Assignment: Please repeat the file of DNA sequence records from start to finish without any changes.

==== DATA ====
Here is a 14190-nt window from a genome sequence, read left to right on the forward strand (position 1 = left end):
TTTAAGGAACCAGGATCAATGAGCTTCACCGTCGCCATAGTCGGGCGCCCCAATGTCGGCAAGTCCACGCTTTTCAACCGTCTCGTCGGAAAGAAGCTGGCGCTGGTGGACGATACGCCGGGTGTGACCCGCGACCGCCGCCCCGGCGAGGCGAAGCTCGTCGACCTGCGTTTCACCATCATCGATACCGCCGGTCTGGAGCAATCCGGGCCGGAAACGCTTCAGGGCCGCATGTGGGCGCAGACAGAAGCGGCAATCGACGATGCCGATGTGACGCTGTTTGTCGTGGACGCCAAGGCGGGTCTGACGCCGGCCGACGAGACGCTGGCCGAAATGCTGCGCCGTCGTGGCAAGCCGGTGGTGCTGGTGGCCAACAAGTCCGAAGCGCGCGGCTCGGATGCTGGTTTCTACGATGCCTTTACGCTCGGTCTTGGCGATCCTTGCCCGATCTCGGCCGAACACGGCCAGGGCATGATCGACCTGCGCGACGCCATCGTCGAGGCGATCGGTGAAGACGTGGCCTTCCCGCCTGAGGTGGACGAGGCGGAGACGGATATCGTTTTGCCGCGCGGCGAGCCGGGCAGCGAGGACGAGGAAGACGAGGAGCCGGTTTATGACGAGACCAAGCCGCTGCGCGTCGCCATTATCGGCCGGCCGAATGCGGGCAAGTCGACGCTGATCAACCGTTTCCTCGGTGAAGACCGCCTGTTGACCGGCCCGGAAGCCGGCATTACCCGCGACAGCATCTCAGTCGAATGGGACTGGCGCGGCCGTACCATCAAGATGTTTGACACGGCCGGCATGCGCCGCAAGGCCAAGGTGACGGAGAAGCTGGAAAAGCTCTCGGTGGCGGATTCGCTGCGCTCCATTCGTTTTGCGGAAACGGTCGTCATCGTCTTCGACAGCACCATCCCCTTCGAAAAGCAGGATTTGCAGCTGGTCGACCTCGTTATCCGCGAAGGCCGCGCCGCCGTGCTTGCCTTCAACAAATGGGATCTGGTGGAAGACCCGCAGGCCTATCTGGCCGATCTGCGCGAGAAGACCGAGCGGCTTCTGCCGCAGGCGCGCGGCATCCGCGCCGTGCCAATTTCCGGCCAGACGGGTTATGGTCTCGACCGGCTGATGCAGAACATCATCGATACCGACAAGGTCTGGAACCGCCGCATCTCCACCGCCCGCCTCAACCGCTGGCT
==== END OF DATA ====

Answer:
Here is a 14190-nt window from a genome sequence, read left to right on the forward strand (position 1 = left end):
TTTAAGGAACCAGGATCAATGAGCTTCACCGTCGCCATAGTCGGGCGCCCCAATGTCGGCAAGTCCACGCTTTTCAACCGTCTCGTCGGAAAGAAGCTGGCGCTGGTGGACGATACGCCGGGTGTGACCCGCGACCGCCGCCCCGGCGAGGCGAAGCTCGTCGACCTGCGTTTCACCATCATCGATACCGCCGGTCTGGAGCAATCCGGGCCGGAAACGCTTCAGGGCCGCATGTGGGCGCAGACAGAAGCGGCAATCGACGATGCCGATGTGACGCTGTTTGTCGTGGACGCCAAGGCGGGTCTGACGCCGGCCGACGAGACGCTGGCCGAAATGCTGCGCCGTCGTGGCAAGCCGGTGGTGCTGGTGGCCAACAAGTCCGAAGCGCGCGGCTCGGATGCTGGTTTCTACGATGCCTTTACGCTCGGTCTTGGCGATCCTTGCCCGATCTCGGCCGAACACGGCCAGGGCATGATCGACCTGCGCGACGCCATCGTCGAGGCGATCGGTGAAGACGTGGCCTTCCCGCCTGAGGTGGACGAGGCGGAGACGGATATCGTTTTGCCGCGCGGCGAGCCGGGCAGCGAGGACGAGGAAGACGAGGAGCCGGTTTATGACGAGACCAAGCCGCTGCGCGTCGCCATTATCGGCCGGCCGAATGCGGGCAAGTCGACGCTGATCAACCGTTTCCTCGGTGAAGACCGCCTGTTGACCGGCCCGGAAGCCGGCATTACCCGCGACAGCATCTCAGTCGAATGGGACTGGCGCGGCCGTACCATCAAGATGTTTGACACGGCCGGCATGCGCCGCAAGGCCAAGGTGACGGAGAAGCTGGAAAAGCTCTCGGTGGCGGATTCGCTGCGCTCCATTCGTTTTGCGGAAACGGTCGTCATCGTCTTCGACAGCACCATCCCCTTCGAAAAGCAGGATTTGCAGCTGGTCGACCTCGTTATCCGCGAAGGCCGCGCCGCCGTGCTTGCCTTCAACAAATGGGATCTGGTGGAAGACCCGCAGGCCTATCTGGCCGATCTGCGCGAGAAGACCGAGCGGCTTCTGCCGCAGGCGCGCGGCATCCGCGCCGTGCCAATTTCCGGCCAGACGGGTTATGGTCTCGACCGGCTGATGCAGAACATCATCGATACCGACAAGGTCTGGAACCGCCGCATCTCCACCGCCCGCCTCAACCGCTGGCT